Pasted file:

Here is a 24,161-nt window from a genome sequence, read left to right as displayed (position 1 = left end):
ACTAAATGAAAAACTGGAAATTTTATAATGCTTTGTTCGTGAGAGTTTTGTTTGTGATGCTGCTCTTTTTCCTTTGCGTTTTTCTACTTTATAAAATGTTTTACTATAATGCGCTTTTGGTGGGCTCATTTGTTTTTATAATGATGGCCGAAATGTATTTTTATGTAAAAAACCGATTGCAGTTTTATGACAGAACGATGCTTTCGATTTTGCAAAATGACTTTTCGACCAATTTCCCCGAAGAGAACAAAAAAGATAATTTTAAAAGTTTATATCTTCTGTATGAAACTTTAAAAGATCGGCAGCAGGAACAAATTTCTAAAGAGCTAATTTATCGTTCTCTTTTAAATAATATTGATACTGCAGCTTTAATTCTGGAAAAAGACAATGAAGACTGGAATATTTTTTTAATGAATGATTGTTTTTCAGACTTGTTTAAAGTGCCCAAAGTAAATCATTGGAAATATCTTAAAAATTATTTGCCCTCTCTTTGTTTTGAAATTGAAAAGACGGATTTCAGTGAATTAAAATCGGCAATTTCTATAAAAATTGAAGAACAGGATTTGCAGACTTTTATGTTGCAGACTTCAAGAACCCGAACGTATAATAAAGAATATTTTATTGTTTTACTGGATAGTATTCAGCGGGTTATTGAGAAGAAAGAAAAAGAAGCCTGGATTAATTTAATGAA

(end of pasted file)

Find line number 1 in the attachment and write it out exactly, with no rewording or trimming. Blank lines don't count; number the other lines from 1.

Here is a 24,161-nt window from a genome sequence, read left to right as displayed (position 1 = left end):